The popular understanding of the vote-buying affair was astonishingly thorough and was well articulated in the course of many interviews. The first statement that many electors would make was that the little sum (from 50 to 200 pesos in rural areas) they got by selling their vote would be the only positive goal they would achieve through the elections. Bitterly, they would add that that money would anyway be re-paid with interest in the following years. An aged rural folk declared: 'I am pressured to vote for the person who hires me. Sitting at the voting booth I will have to fight with my conscience. Still, my struggle is pointless: unless a genuine land reform is carried out, the situation of people like me cannot improve. With no alternative, I had better keep my work.'
On the other hand, interviewed candidates regarded the matter as "something we have to live with." An aspiring congressman shamelessly lamented the unfair competition with his local opponent who was giving the voters double the current market price. Another candidate with a legal background explained that vote-buying occurred only on the polling day and all he did was to grant awards to his workers. When asked to quantify the number of his workers, he eloquently skipped the question.
Vote-buying is a symptom of a serious illness which undermines democracy in the Philippines. The issue at stake is indeed that of people's participation in policy-making. The right to take part in the government of one's country either directly or through freely chosen representatives can only be enjoyed if: 1) people are free; and 2) there is dialogue with the representatives.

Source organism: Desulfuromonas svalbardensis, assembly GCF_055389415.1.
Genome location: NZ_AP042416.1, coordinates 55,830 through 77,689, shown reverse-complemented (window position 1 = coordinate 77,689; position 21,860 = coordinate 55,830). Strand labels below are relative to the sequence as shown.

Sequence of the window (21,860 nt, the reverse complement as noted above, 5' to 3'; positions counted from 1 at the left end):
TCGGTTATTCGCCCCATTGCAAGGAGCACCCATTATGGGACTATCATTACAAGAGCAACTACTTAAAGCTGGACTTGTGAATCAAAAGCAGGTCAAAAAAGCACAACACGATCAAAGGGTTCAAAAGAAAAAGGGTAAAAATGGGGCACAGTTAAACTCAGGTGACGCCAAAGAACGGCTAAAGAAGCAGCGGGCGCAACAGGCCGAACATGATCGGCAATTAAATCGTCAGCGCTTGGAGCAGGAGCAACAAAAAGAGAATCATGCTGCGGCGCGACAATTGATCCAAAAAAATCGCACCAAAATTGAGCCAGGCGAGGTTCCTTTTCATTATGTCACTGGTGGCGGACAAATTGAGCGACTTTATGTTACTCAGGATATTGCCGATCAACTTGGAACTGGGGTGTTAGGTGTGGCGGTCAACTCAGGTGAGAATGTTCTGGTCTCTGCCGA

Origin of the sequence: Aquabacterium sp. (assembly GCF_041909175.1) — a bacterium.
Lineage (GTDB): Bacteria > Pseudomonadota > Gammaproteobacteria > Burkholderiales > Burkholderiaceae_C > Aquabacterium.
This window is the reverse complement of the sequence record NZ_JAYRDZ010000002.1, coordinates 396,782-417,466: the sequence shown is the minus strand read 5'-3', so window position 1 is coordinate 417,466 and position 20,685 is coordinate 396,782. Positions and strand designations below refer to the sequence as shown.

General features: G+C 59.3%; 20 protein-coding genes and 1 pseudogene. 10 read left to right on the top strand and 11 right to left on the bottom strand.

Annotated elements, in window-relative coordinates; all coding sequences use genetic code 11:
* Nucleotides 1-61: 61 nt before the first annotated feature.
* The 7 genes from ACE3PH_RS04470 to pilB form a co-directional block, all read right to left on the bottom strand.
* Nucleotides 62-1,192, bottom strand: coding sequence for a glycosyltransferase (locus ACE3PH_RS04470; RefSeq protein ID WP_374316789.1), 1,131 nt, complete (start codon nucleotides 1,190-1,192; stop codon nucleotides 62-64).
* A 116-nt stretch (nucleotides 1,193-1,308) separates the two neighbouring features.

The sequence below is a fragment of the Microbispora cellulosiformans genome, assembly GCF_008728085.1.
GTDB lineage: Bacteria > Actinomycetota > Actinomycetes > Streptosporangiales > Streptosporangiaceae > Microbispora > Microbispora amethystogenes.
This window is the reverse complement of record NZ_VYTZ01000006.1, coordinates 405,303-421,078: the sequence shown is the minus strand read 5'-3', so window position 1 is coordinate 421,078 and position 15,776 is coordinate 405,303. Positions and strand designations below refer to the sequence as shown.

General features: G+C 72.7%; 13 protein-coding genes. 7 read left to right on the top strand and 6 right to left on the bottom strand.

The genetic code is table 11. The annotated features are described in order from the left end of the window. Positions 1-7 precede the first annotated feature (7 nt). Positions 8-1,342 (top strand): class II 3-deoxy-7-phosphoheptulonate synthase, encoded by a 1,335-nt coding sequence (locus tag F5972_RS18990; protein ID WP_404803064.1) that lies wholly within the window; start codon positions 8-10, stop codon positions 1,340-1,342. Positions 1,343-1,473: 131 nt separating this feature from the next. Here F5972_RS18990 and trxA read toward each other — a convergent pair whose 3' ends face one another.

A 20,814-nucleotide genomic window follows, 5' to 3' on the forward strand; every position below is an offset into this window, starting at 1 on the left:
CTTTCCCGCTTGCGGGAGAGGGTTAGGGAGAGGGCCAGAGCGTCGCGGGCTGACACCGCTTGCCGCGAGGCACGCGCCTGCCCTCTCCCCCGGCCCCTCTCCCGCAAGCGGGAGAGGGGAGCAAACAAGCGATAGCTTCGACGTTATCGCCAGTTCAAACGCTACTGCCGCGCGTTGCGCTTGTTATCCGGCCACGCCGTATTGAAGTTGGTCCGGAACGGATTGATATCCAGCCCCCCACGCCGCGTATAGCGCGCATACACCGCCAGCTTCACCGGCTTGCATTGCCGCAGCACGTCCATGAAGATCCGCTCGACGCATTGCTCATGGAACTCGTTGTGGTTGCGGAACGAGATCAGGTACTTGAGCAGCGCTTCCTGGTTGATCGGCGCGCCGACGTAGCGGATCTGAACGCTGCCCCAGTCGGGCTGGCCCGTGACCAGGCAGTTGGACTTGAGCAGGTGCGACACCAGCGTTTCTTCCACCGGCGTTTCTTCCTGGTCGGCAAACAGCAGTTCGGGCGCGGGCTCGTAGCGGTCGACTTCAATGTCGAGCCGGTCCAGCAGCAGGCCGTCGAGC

According to popular testimonies, many people in today's Philippines are still subjected to working conditions that amount to bonded labour. Further, it seems that, especially in rural districts, being a big landowner or anyway belonging to a privileged clan is a must to run successfully for elections. Candidates show no concern for the vote-marketing, attributing it to people's ignorance. While the people are well aware of the injustice they are subjected to, they still have to live with it.
Candidates and electors appear to hardly communicate. If ever, political dialogue is to be found in urban areas where communication is easier and politicians cannot escape the challenge of their constituency. That explains why votes are much more expensive in cities. But the majority of the rural Filipinos never get the chance to make their voice heard. Poor structures and the lack of educational opportunities that go along with poverty prevent these citizens from formulating their political will. They are reduced to silence by an elitist system. Indeed, a genuine land reform, just to mention one of the people's demands, was not to be found in any parties' platforms.
Rumours of coups accompanied the national elections as from the beginning. On the popular front, many people affirmed that the present oligaich system would be swept away by a popular uprising leading to a revolution. Without going to such extremes, it was high time that the Philippine government faced its countries problems and paid due attention to popular demands.
Raul S. Manglapus, a learnt Filipino politician, in his "Will of the People" pointed out that democracy, far from being a western invention, is deeply rooted in Asian societies. After years of foreign domination, and despite present economic constraints, the people of the Philippines have begun a process to shape their own model of democracy. At this point in history, only by favouring people's actual participation in policy-making will future governments legitimize their mandate.
* Roberto Ricci is one of the members of International Observer Mission. He is
now working for the Human Rights Program of the Asian Center for the Progress of Peoples. - Editor
Posted on 2001-08-29